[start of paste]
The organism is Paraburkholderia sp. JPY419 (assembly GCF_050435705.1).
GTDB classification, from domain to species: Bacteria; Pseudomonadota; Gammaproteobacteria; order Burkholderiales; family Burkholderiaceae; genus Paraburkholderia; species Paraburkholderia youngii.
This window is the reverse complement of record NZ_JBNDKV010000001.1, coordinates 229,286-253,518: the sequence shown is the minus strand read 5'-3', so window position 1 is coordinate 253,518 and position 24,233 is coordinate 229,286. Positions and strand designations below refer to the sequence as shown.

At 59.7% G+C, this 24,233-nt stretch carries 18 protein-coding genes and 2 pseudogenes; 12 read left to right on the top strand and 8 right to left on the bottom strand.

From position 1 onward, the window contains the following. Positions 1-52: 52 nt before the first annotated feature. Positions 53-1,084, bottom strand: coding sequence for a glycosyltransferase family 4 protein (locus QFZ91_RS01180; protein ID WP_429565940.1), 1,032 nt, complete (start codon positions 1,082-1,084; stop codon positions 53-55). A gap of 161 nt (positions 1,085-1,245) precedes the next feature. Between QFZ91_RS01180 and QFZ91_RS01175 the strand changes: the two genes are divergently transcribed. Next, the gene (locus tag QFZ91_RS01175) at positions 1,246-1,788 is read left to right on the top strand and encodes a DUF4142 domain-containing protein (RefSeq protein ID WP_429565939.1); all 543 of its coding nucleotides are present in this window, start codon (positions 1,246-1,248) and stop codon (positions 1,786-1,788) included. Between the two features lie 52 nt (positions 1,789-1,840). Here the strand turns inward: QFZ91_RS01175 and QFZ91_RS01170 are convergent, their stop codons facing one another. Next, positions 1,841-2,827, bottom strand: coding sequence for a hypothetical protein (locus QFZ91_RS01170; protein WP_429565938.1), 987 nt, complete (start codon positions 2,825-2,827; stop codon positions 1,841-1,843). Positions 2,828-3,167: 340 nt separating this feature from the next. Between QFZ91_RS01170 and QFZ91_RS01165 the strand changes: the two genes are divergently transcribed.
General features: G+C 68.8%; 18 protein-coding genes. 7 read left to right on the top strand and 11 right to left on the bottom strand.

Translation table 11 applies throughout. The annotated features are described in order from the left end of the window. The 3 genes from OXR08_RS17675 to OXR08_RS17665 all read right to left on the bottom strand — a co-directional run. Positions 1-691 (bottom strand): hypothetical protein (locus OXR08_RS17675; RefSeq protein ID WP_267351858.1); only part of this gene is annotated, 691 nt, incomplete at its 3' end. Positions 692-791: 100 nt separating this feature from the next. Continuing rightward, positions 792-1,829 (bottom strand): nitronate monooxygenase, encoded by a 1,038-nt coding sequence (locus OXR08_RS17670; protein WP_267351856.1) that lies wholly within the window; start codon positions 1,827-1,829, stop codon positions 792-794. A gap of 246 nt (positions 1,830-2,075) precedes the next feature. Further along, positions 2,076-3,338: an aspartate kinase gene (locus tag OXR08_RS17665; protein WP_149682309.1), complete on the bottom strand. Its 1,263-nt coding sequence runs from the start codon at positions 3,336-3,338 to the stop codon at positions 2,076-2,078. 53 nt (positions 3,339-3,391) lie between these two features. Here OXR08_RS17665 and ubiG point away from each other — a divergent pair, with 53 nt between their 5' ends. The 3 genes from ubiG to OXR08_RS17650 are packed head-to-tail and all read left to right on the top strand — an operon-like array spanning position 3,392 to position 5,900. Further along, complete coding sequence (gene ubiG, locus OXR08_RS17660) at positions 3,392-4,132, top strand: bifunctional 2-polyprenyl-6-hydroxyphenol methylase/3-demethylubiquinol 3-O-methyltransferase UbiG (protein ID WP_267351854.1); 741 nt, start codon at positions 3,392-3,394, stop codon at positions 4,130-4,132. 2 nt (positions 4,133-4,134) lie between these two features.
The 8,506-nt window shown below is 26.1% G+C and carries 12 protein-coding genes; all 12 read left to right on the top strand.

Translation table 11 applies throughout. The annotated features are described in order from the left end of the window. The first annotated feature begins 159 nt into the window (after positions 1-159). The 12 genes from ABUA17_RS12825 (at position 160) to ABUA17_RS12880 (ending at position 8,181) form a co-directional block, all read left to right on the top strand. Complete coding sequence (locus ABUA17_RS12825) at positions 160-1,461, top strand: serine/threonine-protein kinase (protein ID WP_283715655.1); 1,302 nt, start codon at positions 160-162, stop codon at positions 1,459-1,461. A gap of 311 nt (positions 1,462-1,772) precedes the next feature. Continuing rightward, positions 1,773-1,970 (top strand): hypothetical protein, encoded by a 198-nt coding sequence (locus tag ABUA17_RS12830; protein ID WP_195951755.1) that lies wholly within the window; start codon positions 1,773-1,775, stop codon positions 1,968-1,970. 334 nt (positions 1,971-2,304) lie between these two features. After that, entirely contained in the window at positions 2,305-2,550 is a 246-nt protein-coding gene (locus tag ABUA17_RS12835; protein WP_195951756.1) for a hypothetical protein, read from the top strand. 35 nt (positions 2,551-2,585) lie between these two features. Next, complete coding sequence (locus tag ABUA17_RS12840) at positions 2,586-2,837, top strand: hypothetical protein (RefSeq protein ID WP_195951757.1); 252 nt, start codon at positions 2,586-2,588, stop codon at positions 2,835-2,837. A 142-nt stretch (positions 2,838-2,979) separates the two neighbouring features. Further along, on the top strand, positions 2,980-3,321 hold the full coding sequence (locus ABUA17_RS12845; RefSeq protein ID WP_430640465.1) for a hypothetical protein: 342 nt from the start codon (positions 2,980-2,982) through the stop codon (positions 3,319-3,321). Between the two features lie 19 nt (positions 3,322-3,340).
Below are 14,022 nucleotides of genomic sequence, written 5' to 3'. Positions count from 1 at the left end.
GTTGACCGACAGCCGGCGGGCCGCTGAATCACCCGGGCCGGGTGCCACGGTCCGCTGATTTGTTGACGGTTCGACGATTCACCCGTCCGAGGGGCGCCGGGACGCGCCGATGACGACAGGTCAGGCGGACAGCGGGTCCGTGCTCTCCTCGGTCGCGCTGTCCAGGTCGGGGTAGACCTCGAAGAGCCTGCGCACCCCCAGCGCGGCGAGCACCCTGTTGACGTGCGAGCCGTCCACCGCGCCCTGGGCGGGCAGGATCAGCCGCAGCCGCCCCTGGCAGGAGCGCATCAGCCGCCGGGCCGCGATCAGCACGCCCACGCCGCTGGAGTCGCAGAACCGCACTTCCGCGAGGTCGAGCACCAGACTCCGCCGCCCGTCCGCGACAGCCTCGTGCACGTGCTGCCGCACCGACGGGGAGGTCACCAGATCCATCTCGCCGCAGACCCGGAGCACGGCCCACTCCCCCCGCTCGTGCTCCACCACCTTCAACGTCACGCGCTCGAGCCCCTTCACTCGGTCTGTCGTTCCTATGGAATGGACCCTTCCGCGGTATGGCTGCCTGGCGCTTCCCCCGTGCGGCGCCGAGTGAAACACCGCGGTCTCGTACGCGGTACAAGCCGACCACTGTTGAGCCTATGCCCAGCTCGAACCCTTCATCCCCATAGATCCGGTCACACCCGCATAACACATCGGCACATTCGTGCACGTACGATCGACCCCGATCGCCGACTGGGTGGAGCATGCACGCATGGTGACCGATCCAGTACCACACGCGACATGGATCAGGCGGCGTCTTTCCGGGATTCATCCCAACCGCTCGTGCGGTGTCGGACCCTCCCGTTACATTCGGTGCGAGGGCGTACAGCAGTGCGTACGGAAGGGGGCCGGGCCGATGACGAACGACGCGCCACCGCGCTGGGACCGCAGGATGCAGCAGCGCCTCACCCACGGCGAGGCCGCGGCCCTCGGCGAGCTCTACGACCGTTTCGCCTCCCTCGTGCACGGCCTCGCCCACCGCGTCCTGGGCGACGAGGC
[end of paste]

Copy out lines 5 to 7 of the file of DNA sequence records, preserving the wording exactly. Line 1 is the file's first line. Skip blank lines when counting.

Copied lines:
From position 1 onward, the window contains the following. Positions 1-52: 52 nt before the first annotated feature. Positions 53-1,084, bottom strand: coding sequence for a glycosyltransferase family 4 protein (locus QFZ91_RS01180; protein ID WP_429565940.1), 1,032 nt, complete (start codon positions 1,082-1,084; stop codon positions 53-55). A gap of 161 nt (positions 1,085-1,245) precedes the next feature. Between QFZ91_RS01180 and QFZ91_RS01175 the strand changes: the two genes are divergently transcribed. Next, the gene (locus tag QFZ91_RS01175) at positions 1,246-1,788 is read left to right on the top strand and encodes a DUF4142 domain-containing protein (RefSeq protein ID WP_429565939.1); all 543 of its coding nucleotides are present in this window, start codon (positions 1,246-1,248) and stop codon (positions 1,786-1,788) included. Between the two features lie 52 nt (positions 1,789-1,840). Here the strand turns inward: QFZ91_RS01175 and QFZ91_RS01170 are convergent, their stop codons facing one another. Next, positions 1,841-2,827, bottom strand: coding sequence for a hypothetical protein (locus QFZ91_RS01170; protein WP_429565938.1), 987 nt, complete (start codon positions 2,825-2,827; stop codon positions 1,841-1,843). Positions 2,828-3,167: 340 nt separating this feature from the next. Between QFZ91_RS01170 and QFZ91_RS01165 the strand changes: the two genes are divergently transcribed.
General features: G+C 68.8%; 18 protein-coding genes. 7 read left to right on the top strand and 11 right to left on the bottom strand.

Translation table 11 applies throughout. The annotated features are described in order from the left end of the window. The 3 genes from OXR08_RS17675 to OXR08_RS17665 all read right to left on the bottom strand — a co-directional run. Positions 1-691 (bottom strand): hypothetical protein (locus OXR08_RS17675; RefSeq protein ID WP_267351858.1); only part of this gene is annotated, 691 nt, incomplete at its 3' end. Positions 692-791: 100 nt separating this feature from the next. Continuing rightward, positions 792-1,829 (bottom strand): nitronate monooxygenase, encoded by a 1,038-nt coding sequence (locus OXR08_RS17670; protein WP_267351856.1) that lies wholly within the window; start codon positions 1,827-1,829, stop codon positions 792-794. A gap of 246 nt (positions 1,830-2,075) precedes the next feature. Further along, positions 2,076-3,338: an aspartate kinase gene (locus tag OXR08_RS17665; protein WP_149682309.1), complete on the bottom strand. Its 1,263-nt coding sequence runs from the start codon at positions 3,336-3,338 to the stop codon at positions 2,076-2,078. 53 nt (positions 3,339-3,391) lie between these two features. Here OXR08_RS17665 and ubiG point away from each other — a divergent pair, with 53 nt between their 5' ends. The 3 genes from ubiG to OXR08_RS17650 are packed head-to-tail and all read left to right on the top strand — an operon-like array spanning position 3,392 to position 5,900. Further along, complete coding sequence (gene ubiG, locus OXR08_RS17660) at positions 3,392-4,132, top strand: bifunctional 2-polyprenyl-6-hydroxyphenol methylase/3-demethylubiquinol 3-O-methyltransferase UbiG (protein ID WP_267351854.1); 741 nt, start codon at positions 3,392-3,394, stop codon at positions 4,130-4,132. 2 nt (positions 4,133-4,134) lie between these two features.